5 Must-See Street Art Locations in Toronto
1. Keele and Dundas West
Those who regularly take the Bloor-Yonge line on the TTC subway have no doubt spotted this edgy masterpiece located in the heart of the Junction. The Keele Wall first began getting adorned with paint by a group of artists in 1991, and the images have evolved since. The collective behind this mural is none other than the HSA Crew.
This mural is as artistic as it is political. Located at the underpass right next to Union station, the Indigenous inspired mural was put together for the Mother Earth Water Walk, a group of Anishinabe people who started their organization in 2003, to raise awareness for clean water. The water walk takes place every year, and the next one is scheduled for September 24th 2018 in Niagara Falls.
3. Graffiti Alley on Queen St and Augusta
Graffiti Alley is one of the most famous street art locations in Toronto, and for good reason. The collective Style in Progress has been frequenting the spot for fourteen years now, to promote urban art, fashion and dance. One the left we see a portrait of famous local street artist Mike Kennedy, who passed away in 2016 and was known for collaborating on many murals across the city, including Seven New Wonders of the World, located at Broadview and Gerrard. Graffiti Alley is also the spot comedian Rick Mercer has often used for his rants on his CBC show The Rick Mercer Report.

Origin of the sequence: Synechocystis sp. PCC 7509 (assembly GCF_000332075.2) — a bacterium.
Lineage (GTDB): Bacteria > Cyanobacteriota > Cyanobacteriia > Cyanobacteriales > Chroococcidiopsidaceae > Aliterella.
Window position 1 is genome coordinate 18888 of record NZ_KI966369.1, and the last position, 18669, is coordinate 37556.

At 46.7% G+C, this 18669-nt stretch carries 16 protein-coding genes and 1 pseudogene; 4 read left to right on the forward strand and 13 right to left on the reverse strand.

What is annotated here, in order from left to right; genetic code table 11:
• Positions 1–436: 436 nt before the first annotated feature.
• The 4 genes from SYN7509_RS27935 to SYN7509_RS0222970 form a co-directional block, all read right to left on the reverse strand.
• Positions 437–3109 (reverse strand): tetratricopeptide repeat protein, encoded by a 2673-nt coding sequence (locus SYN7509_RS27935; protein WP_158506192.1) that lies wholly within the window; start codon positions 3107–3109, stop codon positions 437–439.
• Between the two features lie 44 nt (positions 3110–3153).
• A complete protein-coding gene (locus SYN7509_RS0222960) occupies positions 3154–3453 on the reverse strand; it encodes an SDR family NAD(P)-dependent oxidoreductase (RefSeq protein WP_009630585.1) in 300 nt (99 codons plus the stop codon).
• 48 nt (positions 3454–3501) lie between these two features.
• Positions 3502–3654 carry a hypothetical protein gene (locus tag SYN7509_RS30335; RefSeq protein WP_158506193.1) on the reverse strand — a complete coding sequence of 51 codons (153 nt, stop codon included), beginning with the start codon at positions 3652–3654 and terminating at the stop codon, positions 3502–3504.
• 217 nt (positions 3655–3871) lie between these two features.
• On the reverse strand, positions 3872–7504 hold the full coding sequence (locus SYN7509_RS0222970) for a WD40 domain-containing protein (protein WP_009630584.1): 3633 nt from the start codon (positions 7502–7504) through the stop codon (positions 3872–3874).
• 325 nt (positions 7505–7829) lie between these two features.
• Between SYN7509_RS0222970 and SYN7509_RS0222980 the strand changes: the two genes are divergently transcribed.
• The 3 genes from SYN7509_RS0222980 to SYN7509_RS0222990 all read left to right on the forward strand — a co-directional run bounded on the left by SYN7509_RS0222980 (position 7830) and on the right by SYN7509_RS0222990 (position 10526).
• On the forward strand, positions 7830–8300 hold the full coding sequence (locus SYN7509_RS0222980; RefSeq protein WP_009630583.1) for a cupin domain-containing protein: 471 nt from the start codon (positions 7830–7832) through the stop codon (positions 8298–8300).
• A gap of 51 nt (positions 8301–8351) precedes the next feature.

4. Equilibrium on Carlton and Jarvis
The symbolism of this tall mural speak for itself. Standing at twenty-three stories, it’s the largest piece of street artist San Miguel’s career. Collaborating with the STEPS Initiative, artist Okuda San Miguel states that “the gay flag is like my palette because all the colours together symbolize for me, the multi cultures, multi gender, everything.” And with a canvas this size, it’s hard to miss when you’re walking in the neighbourhood of Cabbagetown.
5. The Awakening on Lawrence & Caledonia Underpass
Sparking controversy with some North York residents after first being unveiled in 2015, The Awakening has many layers of meaning. Put together by the Essencia Art Collective, the mural shows the evolution of nature and the impact of capitalism and the environment. Some residents said the mural looked “scary” and shouldn’t be located in a residential neighbourhood. Love it or hate it, it grabs your attention. Hence why it tops our list.
What’s your favourite street art in Toronto? Do you think art should be for enjoyment, a tool for social change, or both? What makes street art different? Leave a comment to get the discussion flowing.